return productsArray.count

func tableView(tableView: UITableView, heightForRowAtIndexPath indexPath: NSIndexPath) -> CGFloat {
    return 80.0

The only real interesting thing above is that we “tell” the tableview to display as many rows as the product objects contained in the productsArray array.

Now, let’s display each IAP product information:

func tableView(tableView: UITableView, cellForRowAtIndexPath indexPath: NSIndexPath) -> UITableViewCell {
    let cell = tableView.dequeueReusableCellWithIdentifier("idCellProduct", forIndexPath: indexPath) as! UITableViewCell

    let product = productsArray[indexPath.row]
    cell.textLabel?.text = product.localizedTitle
    cell.detailTextLabel?.text = product.localizedDescription

    return cell

To make things simple, initially we store the product object matching to each row to a local variable named product. Then, we access the localizedTitle and localizedDescription properties of it and we assign their values to the text label and the detail text label of the cell respectively. And we’re done!

At this point, you can test the app and try for first time an In-App Purchase feature. As no payments are going to be made yet, you can run the app in the Simulator if you want (otherwise do it straight to a device). Once the IAPurchaseViewController gets loaded, give it a few seconds until it fetches the IAP records from the Apple’s servers. For the sake of the simplicity I avoided to add an activity indicator (or something else similar to that), so just wait. If you followed each step in every part until here properly, then you should face no problems at all.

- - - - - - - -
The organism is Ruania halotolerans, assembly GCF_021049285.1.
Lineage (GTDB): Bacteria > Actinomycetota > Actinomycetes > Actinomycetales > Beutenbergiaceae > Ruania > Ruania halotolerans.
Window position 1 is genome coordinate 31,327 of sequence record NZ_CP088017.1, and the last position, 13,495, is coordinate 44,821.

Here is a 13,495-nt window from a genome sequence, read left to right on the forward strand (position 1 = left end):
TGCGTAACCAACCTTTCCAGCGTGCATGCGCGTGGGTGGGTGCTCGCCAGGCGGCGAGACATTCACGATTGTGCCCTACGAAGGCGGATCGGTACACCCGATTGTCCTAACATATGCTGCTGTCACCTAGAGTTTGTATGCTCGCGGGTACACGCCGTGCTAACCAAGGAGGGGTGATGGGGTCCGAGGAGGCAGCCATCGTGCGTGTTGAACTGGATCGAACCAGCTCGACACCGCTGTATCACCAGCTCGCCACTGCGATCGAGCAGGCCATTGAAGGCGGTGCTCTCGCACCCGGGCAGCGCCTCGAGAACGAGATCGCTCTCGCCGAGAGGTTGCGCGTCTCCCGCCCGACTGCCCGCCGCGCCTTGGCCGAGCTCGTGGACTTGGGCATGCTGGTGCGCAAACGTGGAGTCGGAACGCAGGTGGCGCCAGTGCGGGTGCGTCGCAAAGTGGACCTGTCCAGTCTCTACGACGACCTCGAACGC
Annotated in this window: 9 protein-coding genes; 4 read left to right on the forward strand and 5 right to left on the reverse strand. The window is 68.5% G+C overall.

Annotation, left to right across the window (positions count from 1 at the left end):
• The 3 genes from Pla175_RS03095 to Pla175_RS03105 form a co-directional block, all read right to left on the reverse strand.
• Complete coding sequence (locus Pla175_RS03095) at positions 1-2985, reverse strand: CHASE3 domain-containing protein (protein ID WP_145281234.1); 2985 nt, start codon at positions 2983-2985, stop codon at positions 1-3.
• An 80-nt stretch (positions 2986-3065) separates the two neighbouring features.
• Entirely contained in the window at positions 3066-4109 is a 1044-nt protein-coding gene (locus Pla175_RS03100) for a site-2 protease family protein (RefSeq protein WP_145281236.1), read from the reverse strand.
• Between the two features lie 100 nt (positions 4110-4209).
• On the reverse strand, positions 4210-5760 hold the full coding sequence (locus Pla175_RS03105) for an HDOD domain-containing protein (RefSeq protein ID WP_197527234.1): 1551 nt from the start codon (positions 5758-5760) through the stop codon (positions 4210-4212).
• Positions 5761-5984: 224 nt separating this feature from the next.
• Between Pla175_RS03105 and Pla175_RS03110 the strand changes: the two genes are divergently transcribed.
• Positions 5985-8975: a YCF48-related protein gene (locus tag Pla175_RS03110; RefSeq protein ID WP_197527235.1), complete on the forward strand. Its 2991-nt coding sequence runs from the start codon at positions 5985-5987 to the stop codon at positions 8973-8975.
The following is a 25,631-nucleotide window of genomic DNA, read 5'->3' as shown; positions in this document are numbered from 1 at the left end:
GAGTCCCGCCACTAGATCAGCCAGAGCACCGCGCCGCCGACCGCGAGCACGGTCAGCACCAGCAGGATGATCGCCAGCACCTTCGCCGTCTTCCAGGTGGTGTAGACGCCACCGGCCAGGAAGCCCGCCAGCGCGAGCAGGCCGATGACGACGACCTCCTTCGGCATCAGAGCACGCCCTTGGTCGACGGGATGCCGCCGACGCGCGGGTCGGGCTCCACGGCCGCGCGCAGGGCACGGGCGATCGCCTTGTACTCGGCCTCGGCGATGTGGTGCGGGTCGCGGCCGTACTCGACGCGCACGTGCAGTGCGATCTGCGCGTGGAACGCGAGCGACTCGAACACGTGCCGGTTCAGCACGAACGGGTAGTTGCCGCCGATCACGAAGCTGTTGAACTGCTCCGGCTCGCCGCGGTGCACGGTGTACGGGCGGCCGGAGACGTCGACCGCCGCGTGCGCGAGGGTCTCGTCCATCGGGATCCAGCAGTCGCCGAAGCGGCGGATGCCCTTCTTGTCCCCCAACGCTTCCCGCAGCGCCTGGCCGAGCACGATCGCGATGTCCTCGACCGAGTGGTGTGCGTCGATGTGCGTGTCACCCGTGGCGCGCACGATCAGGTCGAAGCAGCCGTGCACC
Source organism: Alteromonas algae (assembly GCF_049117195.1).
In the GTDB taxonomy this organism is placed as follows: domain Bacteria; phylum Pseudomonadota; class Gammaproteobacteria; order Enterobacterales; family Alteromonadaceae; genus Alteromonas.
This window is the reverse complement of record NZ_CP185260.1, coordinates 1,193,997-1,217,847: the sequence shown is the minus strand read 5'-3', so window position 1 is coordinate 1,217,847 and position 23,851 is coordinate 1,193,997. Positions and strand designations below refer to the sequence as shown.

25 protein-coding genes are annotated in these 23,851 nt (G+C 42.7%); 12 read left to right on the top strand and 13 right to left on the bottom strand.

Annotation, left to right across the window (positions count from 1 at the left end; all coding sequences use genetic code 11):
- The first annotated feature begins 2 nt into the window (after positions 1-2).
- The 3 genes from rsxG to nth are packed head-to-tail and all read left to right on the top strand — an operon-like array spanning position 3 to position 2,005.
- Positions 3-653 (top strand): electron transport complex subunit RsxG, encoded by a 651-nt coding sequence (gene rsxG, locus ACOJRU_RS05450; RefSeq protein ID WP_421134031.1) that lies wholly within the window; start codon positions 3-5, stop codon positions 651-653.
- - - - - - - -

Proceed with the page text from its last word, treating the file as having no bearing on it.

The next screenshot illustrates the extra color collections that can be purchased through the app as fetched from Apple:


Purchasing Products

Once the In-App Purchase products have been listed successfully to the tableview, implementing the option to purchase any of them is the next step that has to be done. All we have to do is to provide a Buy button (or something similar) to the user, which when is tapped will trigger the purchase process. For this, we are going to meet a few new things regarding the StoreKit class and the purchasing process.

As this is a demo application, we are not looking for a fancy way to display the Buy button to the screen. So, an easy approach would be to display an action sheet (alert controller) each time a cell (matching to an IAP product) gets tapped. Obviously, this action sheet will contain two options only: Buy and Cancel.

Let’s keep writing our missing code by declaring two new properties to the IAPurchaseViewController class. Go to the top of it where you can find all the already declared variables, and add the next two: